Police officials concluded that 50 of the cases reviewed were explained by errors, including mistakes on time cards submitted by officers and typographical errors by clerks recording information from the time cards to the computerized payroll system. In 49 of those cases, the errors resulted in officers being paid for two or more shifts on one day when they had actually worked them on separate days or for shifts in the afternoon when they had actually worked in the morning, the officials said. Such errors made the records wrongly indicate that the officers were working in more than one place at a time.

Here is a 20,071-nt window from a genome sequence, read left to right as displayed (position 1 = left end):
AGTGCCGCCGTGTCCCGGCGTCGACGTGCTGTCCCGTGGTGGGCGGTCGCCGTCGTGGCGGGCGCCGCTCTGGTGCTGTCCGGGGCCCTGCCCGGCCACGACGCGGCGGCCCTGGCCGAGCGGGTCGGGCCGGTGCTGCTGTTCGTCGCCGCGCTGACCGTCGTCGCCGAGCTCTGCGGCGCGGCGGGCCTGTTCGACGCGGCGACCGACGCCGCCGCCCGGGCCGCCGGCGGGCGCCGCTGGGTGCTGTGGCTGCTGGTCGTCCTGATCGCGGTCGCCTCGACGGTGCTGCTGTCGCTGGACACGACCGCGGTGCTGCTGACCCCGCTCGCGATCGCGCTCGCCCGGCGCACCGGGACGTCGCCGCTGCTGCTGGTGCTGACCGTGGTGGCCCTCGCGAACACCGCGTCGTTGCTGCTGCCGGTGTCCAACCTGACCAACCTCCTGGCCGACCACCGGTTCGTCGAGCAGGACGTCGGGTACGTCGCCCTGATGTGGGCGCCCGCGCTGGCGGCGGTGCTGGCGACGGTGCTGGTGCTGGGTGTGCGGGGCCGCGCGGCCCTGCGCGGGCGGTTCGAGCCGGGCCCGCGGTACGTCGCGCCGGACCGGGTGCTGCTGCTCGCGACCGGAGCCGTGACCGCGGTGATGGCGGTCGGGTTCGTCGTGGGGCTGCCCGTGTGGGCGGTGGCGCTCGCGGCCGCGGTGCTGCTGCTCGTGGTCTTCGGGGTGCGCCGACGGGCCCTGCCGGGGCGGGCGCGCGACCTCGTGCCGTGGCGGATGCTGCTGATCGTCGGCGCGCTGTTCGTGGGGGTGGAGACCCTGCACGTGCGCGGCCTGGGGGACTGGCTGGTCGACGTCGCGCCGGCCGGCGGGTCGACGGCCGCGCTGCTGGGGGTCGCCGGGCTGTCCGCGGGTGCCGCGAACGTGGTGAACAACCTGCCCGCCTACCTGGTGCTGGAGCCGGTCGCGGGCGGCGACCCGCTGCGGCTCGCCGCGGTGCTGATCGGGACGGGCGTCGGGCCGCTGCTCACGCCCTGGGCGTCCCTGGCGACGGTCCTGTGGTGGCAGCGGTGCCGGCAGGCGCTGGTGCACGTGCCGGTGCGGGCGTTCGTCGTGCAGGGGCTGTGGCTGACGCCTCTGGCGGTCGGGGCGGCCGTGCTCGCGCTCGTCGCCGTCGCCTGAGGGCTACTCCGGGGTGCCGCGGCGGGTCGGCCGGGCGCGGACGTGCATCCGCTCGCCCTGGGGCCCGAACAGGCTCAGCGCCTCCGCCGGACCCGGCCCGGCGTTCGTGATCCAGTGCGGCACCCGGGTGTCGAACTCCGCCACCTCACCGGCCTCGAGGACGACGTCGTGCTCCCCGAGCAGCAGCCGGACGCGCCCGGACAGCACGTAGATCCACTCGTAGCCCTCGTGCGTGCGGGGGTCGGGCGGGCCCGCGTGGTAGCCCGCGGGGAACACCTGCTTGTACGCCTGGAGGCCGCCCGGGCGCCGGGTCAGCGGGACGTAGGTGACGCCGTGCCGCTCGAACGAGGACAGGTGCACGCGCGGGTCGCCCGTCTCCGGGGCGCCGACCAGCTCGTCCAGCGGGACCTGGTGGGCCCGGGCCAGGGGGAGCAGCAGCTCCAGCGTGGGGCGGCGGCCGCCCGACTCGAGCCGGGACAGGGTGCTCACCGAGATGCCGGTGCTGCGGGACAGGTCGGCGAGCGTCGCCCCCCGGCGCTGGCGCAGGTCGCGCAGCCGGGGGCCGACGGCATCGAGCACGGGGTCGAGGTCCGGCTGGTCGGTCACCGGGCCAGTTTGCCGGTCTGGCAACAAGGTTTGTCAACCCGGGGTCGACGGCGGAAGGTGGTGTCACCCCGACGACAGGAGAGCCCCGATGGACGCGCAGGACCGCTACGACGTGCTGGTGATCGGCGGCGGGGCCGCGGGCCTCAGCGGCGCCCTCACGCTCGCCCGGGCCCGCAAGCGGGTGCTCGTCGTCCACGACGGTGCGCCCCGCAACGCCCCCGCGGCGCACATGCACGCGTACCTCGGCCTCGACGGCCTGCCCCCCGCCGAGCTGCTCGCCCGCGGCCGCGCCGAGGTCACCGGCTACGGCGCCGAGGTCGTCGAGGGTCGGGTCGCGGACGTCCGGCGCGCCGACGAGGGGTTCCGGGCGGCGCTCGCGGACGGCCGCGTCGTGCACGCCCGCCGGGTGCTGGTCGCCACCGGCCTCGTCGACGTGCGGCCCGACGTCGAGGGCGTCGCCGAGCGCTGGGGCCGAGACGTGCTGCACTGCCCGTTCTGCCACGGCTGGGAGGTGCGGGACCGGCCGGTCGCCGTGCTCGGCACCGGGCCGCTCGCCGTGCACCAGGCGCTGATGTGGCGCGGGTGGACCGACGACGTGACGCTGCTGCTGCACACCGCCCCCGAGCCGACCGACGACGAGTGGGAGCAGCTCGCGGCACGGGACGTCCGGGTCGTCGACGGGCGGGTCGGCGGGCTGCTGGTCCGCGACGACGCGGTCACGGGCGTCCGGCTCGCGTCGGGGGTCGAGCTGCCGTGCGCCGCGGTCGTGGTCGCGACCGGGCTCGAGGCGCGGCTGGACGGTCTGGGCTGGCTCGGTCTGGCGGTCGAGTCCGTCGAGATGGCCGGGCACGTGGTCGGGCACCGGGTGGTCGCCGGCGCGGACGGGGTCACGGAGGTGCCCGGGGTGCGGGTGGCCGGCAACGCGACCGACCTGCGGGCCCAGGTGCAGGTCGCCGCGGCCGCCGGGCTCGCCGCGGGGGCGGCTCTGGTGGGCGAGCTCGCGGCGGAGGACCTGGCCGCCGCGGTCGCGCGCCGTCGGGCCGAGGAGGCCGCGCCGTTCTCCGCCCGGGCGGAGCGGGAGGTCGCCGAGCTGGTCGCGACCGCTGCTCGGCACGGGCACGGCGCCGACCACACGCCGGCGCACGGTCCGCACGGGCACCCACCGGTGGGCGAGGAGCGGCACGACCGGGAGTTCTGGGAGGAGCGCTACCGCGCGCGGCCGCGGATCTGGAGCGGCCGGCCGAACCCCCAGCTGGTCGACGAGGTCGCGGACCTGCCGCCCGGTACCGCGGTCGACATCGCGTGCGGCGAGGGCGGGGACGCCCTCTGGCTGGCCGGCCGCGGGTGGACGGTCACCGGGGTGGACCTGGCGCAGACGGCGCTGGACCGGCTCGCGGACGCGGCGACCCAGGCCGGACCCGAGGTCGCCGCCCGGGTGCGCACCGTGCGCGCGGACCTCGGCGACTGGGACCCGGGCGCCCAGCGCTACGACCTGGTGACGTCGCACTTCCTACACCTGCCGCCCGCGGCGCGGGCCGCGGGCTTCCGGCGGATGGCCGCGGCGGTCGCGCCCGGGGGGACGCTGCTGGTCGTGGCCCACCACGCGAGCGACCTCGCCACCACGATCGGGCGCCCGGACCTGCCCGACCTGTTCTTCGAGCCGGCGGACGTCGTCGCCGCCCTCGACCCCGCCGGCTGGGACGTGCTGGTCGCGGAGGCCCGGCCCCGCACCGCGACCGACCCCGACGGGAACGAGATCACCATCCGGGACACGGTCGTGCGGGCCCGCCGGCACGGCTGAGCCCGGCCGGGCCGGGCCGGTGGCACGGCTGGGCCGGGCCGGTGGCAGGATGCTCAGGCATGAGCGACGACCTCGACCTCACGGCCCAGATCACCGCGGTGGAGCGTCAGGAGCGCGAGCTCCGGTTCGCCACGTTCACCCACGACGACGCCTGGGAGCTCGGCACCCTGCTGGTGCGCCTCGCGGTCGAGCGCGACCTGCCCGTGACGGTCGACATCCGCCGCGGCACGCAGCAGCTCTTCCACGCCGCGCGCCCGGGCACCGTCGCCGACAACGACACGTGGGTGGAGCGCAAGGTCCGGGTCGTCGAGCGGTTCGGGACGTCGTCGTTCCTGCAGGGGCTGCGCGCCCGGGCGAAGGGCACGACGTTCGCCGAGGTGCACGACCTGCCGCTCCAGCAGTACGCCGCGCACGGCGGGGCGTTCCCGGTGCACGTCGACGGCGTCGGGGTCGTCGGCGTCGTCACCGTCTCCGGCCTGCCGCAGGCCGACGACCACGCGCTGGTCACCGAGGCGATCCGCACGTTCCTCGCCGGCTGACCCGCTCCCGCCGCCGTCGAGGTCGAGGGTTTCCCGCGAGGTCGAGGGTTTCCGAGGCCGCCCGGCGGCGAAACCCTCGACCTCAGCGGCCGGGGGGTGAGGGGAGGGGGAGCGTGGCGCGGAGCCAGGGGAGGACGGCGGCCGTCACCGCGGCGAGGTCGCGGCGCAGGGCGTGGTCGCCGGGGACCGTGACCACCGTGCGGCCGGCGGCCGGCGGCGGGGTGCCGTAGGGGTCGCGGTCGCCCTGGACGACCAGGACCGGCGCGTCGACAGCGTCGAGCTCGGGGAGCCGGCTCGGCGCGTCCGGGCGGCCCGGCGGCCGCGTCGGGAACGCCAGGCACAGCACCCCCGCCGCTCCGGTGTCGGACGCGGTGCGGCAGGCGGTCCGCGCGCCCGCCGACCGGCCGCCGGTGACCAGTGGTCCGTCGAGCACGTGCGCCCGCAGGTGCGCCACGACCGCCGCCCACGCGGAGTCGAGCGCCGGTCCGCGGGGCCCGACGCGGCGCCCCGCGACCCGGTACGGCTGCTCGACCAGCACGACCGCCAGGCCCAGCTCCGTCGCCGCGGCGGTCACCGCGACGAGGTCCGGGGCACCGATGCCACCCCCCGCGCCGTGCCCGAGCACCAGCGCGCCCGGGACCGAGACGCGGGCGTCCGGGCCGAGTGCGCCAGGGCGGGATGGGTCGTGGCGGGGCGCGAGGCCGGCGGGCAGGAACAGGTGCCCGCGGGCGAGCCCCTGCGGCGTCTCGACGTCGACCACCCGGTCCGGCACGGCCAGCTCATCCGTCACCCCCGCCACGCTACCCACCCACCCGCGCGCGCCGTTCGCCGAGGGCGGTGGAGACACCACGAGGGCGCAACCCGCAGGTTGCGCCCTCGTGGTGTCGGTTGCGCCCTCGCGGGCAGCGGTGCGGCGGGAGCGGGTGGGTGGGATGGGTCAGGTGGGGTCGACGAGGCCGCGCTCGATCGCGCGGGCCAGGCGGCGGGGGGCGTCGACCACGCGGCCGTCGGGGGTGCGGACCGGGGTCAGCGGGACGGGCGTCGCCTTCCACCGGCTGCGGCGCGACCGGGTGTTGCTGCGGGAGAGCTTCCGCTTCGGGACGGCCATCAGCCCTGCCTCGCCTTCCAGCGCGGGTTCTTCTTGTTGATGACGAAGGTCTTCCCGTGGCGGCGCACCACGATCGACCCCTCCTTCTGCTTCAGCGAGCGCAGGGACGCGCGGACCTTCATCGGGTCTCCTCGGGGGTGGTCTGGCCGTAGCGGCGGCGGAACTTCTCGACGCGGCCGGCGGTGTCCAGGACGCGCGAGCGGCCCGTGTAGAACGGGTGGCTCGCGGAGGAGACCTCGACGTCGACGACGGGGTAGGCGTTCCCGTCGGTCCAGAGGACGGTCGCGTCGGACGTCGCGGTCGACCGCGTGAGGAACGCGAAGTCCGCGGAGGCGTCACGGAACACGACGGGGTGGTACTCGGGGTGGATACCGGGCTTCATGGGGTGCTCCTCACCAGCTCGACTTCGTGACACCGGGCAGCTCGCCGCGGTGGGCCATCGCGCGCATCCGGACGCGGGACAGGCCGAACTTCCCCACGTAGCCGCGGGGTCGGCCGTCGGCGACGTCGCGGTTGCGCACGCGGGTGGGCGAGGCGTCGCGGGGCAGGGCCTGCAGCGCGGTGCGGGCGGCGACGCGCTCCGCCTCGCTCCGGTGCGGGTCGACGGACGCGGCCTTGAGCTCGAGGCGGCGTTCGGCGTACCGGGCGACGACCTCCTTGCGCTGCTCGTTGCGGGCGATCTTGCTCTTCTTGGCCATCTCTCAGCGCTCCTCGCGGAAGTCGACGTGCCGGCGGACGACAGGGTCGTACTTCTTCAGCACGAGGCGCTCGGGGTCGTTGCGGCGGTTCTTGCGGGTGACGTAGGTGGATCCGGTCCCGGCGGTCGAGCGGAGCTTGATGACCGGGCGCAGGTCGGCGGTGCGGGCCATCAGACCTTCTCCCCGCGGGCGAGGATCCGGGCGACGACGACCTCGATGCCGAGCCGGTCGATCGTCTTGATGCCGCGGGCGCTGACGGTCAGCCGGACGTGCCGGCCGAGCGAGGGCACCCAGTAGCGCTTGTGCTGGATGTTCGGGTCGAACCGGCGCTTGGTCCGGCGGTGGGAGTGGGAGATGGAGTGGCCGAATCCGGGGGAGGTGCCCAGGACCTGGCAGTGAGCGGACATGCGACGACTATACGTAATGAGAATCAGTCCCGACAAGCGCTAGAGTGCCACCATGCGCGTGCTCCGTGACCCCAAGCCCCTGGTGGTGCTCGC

One officer was cleared after investigators determined he submitted a time card for 1Â½ hours of work at a construction detail in the Back Bay, but a payroll data-entry clerk credited him for nine hours. The error caused the appearance of an overlap with another detail shift the officer performed that day. Extra pay of $145 for hours the officer didn't work was deducted from the officer's paycheck.
"We're finding out this is a lot of just sloppy, stupid, dumb, whatever you want to call it, mistakes," said Superintendent Al Goslin, who heads the department's Internal Affairs Division. "It's creating a nightmare for my department."